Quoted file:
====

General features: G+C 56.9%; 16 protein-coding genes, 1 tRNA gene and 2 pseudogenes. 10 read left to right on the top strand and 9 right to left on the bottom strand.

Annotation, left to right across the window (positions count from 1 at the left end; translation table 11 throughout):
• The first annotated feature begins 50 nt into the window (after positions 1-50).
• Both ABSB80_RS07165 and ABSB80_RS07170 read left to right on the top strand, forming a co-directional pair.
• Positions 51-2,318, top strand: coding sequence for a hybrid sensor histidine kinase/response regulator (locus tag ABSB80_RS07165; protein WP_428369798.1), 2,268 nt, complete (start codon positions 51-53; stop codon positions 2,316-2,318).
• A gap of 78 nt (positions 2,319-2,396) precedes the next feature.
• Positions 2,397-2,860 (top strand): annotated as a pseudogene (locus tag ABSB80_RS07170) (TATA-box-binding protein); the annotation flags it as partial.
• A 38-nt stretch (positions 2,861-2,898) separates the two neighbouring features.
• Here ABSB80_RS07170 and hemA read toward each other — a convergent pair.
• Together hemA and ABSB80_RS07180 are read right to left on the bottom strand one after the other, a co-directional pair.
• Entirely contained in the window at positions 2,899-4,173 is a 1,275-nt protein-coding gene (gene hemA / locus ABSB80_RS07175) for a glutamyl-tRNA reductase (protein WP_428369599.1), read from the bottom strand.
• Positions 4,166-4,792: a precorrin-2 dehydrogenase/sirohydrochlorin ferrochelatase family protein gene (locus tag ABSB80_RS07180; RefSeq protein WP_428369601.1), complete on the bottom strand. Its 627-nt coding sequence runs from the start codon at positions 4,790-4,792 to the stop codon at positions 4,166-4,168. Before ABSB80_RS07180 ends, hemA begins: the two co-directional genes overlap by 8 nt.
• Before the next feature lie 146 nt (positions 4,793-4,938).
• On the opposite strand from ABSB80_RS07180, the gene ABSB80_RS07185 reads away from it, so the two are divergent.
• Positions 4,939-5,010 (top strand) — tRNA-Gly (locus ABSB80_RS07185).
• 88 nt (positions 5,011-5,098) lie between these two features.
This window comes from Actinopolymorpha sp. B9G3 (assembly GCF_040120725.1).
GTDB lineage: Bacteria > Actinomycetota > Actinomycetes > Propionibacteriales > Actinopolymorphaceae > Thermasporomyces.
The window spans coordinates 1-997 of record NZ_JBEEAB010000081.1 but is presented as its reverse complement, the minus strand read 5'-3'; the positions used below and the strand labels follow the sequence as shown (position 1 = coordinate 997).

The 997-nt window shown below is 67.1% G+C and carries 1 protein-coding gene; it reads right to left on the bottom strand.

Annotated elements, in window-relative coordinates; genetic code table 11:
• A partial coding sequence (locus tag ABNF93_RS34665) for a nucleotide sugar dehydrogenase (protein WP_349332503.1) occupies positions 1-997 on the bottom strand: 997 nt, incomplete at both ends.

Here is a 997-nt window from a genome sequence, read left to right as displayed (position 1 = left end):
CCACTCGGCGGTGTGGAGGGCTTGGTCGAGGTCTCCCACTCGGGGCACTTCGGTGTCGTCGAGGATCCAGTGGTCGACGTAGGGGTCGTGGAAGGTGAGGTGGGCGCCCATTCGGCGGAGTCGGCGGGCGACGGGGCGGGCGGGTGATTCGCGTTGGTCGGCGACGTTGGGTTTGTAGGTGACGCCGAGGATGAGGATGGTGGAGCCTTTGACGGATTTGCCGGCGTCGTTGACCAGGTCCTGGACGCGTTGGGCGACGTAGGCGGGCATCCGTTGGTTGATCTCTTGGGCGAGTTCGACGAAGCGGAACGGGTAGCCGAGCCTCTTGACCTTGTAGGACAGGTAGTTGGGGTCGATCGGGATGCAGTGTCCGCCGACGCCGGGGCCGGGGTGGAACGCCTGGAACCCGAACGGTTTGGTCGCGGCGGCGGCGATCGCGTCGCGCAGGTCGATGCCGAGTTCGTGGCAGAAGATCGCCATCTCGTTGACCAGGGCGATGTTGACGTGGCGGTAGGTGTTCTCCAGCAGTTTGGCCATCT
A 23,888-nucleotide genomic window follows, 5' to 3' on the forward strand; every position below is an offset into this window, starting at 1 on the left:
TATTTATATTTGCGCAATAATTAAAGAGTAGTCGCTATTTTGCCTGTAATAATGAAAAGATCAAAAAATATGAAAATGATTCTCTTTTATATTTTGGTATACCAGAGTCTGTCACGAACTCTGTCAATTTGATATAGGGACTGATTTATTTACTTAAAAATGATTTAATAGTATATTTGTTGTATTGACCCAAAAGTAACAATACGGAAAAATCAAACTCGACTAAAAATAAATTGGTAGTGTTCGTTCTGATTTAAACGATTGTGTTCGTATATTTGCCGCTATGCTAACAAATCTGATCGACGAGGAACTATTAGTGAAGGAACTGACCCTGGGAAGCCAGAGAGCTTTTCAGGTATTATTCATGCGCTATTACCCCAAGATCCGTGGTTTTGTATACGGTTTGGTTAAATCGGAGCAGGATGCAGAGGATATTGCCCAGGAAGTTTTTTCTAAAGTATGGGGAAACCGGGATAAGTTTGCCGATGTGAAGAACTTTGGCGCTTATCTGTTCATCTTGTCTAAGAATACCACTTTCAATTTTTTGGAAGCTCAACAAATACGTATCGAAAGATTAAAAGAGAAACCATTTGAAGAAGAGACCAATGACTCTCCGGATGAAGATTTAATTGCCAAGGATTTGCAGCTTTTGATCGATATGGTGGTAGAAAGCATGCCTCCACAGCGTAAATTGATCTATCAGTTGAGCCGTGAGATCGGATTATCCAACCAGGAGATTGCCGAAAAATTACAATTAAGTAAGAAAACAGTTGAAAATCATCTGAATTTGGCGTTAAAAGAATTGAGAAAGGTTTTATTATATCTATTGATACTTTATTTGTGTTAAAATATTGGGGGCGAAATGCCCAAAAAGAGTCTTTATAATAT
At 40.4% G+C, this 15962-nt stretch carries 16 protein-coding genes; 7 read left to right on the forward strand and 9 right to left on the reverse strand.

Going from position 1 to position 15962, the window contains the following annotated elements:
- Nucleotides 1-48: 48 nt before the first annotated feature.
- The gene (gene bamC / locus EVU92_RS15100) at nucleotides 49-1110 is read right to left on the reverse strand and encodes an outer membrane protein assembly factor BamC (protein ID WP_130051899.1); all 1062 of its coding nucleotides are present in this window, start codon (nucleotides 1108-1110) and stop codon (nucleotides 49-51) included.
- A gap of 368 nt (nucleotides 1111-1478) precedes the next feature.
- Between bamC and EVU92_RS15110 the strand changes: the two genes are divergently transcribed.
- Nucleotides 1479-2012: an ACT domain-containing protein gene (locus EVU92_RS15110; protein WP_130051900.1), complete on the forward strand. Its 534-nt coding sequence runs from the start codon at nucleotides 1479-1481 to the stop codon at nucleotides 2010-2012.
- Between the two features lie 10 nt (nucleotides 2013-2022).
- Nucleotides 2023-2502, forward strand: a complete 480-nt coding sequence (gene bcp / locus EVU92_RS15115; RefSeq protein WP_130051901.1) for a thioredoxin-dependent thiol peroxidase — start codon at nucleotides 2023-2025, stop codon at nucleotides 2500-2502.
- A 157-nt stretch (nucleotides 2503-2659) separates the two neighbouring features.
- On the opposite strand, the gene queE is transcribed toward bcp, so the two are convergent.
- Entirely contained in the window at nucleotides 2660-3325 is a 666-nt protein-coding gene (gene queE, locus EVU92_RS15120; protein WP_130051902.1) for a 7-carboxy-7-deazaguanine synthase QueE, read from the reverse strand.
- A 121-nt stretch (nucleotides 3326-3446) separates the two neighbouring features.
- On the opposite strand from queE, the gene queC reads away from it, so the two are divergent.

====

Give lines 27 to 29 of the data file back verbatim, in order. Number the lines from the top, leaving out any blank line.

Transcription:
At 40.4% G+C, this 15962-nt stretch carries 16 protein-coding genes; 7 read left to right on the forward strand and 9 right to left on the reverse strand.

Going from position 1 to position 15962, the window contains the following annotated elements:
- Nucleotides 1-48: 48 nt before the first annotated feature.